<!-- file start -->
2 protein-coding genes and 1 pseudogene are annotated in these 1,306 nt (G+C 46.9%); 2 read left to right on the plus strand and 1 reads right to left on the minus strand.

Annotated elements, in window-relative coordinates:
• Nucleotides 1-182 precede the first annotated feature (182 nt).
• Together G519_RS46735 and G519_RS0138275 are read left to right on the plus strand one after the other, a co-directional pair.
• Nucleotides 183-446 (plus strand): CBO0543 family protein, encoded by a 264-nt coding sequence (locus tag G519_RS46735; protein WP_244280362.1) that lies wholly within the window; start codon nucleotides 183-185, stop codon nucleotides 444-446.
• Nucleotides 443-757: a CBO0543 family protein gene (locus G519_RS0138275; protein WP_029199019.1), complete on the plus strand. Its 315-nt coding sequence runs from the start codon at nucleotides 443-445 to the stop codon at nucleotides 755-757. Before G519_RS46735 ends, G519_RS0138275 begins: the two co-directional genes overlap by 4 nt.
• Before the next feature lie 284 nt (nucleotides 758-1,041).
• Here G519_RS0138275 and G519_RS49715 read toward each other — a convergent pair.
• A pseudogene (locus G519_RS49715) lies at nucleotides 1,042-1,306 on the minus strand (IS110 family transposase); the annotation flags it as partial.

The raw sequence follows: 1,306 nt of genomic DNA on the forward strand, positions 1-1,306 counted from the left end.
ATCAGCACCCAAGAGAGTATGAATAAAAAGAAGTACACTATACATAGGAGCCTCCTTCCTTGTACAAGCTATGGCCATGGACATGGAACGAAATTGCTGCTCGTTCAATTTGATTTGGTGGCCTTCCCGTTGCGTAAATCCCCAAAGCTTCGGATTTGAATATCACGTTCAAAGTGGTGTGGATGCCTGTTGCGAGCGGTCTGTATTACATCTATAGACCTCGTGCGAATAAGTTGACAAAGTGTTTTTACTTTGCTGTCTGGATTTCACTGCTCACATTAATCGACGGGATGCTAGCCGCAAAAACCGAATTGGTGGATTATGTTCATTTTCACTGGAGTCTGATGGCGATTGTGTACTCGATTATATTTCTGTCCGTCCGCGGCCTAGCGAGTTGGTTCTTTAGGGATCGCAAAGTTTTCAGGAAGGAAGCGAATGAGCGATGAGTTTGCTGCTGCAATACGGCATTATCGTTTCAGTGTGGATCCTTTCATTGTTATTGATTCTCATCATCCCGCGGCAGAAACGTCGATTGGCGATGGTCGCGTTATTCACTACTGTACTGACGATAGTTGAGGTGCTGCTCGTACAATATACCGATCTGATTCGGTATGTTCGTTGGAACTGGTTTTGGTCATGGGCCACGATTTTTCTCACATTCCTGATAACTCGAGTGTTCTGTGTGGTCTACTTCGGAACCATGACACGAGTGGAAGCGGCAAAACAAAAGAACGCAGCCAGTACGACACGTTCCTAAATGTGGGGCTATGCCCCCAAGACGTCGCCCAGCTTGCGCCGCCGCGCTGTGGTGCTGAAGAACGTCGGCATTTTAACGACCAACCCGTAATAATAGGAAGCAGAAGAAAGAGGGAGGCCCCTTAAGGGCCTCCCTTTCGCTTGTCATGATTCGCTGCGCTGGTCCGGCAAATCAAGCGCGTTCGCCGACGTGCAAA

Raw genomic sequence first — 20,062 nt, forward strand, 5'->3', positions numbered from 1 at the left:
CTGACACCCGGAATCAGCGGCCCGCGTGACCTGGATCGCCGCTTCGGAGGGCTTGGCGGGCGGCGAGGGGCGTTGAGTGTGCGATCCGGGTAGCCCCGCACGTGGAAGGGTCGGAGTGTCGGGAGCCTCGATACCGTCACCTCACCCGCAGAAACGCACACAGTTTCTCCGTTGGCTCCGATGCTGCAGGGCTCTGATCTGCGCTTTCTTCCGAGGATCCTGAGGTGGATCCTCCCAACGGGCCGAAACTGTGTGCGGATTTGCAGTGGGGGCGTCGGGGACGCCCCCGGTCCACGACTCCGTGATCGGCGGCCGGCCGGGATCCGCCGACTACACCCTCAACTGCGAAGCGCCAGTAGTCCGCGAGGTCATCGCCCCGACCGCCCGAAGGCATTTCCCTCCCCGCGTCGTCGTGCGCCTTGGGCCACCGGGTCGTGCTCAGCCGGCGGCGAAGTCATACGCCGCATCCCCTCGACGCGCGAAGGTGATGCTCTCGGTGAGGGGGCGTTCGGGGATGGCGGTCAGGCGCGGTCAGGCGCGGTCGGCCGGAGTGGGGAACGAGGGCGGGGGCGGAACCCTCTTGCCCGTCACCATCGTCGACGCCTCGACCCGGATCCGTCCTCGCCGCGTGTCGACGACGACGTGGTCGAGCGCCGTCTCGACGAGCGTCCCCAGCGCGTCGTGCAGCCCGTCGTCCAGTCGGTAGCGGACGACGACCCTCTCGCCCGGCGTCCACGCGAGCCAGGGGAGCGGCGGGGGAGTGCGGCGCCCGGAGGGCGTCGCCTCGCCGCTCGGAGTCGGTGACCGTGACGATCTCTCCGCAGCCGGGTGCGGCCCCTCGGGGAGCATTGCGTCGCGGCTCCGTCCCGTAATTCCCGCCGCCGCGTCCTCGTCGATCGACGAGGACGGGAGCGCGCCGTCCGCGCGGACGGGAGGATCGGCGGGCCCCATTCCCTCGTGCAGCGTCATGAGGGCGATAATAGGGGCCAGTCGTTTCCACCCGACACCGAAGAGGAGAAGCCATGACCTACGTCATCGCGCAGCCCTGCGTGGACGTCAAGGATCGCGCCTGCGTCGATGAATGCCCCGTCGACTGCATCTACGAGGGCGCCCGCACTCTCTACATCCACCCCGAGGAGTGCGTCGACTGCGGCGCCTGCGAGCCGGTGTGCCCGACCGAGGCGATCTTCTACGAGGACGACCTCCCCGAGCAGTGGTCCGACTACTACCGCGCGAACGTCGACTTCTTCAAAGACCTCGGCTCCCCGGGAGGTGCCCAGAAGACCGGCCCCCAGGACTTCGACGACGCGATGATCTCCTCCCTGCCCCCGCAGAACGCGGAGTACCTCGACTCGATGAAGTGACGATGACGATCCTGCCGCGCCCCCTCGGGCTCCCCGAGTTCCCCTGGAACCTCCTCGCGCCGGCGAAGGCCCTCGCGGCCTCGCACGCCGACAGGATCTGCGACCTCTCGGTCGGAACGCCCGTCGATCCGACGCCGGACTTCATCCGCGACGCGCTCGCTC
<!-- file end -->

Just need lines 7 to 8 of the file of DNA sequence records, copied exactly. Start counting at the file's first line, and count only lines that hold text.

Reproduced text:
• Before the next feature lie 284 nt (nucleotides 758-1,041).
• Here G519_RS0138275 and G519_RS49715 read toward each other — a convergent pair.